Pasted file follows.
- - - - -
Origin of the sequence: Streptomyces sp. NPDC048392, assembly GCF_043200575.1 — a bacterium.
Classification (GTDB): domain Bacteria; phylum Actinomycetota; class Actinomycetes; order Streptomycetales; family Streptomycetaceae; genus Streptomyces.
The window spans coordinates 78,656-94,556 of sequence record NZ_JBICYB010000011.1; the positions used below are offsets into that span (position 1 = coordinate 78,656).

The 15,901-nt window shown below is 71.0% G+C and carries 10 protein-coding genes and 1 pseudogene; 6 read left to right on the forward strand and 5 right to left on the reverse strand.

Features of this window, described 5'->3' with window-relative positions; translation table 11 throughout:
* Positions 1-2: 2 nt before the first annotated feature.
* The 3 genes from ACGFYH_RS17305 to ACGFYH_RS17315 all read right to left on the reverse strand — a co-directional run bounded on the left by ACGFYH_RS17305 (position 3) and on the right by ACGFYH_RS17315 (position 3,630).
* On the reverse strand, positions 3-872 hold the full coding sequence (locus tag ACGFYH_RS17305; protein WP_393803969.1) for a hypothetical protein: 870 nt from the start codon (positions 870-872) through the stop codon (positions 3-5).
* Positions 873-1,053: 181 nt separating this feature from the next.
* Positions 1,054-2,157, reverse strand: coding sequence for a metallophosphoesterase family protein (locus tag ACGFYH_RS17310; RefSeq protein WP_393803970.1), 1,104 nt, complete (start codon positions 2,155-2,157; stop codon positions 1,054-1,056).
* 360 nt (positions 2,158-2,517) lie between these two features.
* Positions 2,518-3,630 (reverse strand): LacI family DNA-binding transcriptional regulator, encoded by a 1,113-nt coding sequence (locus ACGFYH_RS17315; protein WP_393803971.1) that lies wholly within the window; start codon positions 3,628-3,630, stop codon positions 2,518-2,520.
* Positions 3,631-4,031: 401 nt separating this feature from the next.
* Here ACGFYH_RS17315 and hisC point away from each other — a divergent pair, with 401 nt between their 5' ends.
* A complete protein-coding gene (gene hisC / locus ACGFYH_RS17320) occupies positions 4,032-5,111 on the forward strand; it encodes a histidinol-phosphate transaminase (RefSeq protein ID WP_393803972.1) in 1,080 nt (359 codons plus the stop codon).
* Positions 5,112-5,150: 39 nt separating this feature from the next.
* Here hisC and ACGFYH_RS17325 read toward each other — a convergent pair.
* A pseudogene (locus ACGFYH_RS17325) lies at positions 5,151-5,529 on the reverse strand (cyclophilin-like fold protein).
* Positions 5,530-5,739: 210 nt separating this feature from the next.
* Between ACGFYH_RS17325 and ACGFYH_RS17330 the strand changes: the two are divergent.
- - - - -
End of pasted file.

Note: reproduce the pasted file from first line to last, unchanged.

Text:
Origin of the sequence: Streptomyces sp. NPDC048392, assembly GCF_043200575.1 — a bacterium.
Classification (GTDB): domain Bacteria; phylum Actinomycetota; class Actinomycetes; order Streptomycetales; family Streptomycetaceae; genus Streptomyces.
The window spans coordinates 78,656-94,556 of sequence record NZ_JBICYB010000011.1; the positions used below are offsets into that span (position 1 = coordinate 78,656).

The 15,901-nt window shown below is 71.0% G+C and carries 10 protein-coding genes and 1 pseudogene; 6 read left to right on the forward strand and 5 right to left on the reverse strand.

Features of this window, described 5'->3' with window-relative positions; translation table 11 throughout:
* Positions 1-2: 2 nt before the first annotated feature.
* The 3 genes from ACGFYH_RS17305 to ACGFYH_RS17315 all read right to left on the reverse strand — a co-directional run bounded on the left by ACGFYH_RS17305 (position 3) and on the right by ACGFYH_RS17315 (position 3,630).
* On the reverse strand, positions 3-872 hold the full coding sequence (locus tag ACGFYH_RS17305; protein WP_393803969.1) for a hypothetical protein: 870 nt from the start codon (positions 870-872) through the stop codon (positions 3-5).
* Positions 873-1,053: 181 nt separating this feature from the next.
* Positions 1,054-2,157, reverse strand: coding sequence for a metallophosphoesterase family protein (locus tag ACGFYH_RS17310; RefSeq protein WP_393803970.1), 1,104 nt, complete (start codon positions 2,155-2,157; stop codon positions 1,054-1,056).
* 360 nt (positions 2,158-2,517) lie between these two features.
* Positions 2,518-3,630 (reverse strand): LacI family DNA-binding transcriptional regulator, encoded by a 1,113-nt coding sequence (locus ACGFYH_RS17315; protein WP_393803971.1) that lies wholly within the window; start codon positions 3,628-3,630, stop codon positions 2,518-2,520.
* Positions 3,631-4,031: 401 nt separating this feature from the next.
* Here ACGFYH_RS17315 and hisC point away from each other — a divergent pair, with 401 nt between their 5' ends.
* A complete protein-coding gene (gene hisC / locus ACGFYH_RS17320) occupies positions 4,032-5,111 on the forward strand; it encodes a histidinol-phosphate transaminase (RefSeq protein ID WP_393803972.1) in 1,080 nt (359 codons plus the stop codon).
* Positions 5,112-5,150: 39 nt separating this feature from the next.
* Here hisC and ACGFYH_RS17325 read toward each other — a convergent pair.
* A pseudogene (locus ACGFYH_RS17325) lies at positions 5,151-5,529 on the reverse strand (cyclophilin-like fold protein).
* Positions 5,530-5,739: 210 nt separating this feature from the next.
* Between ACGFYH_RS17325 and ACGFYH_RS17330 the strand changes: the two are divergent.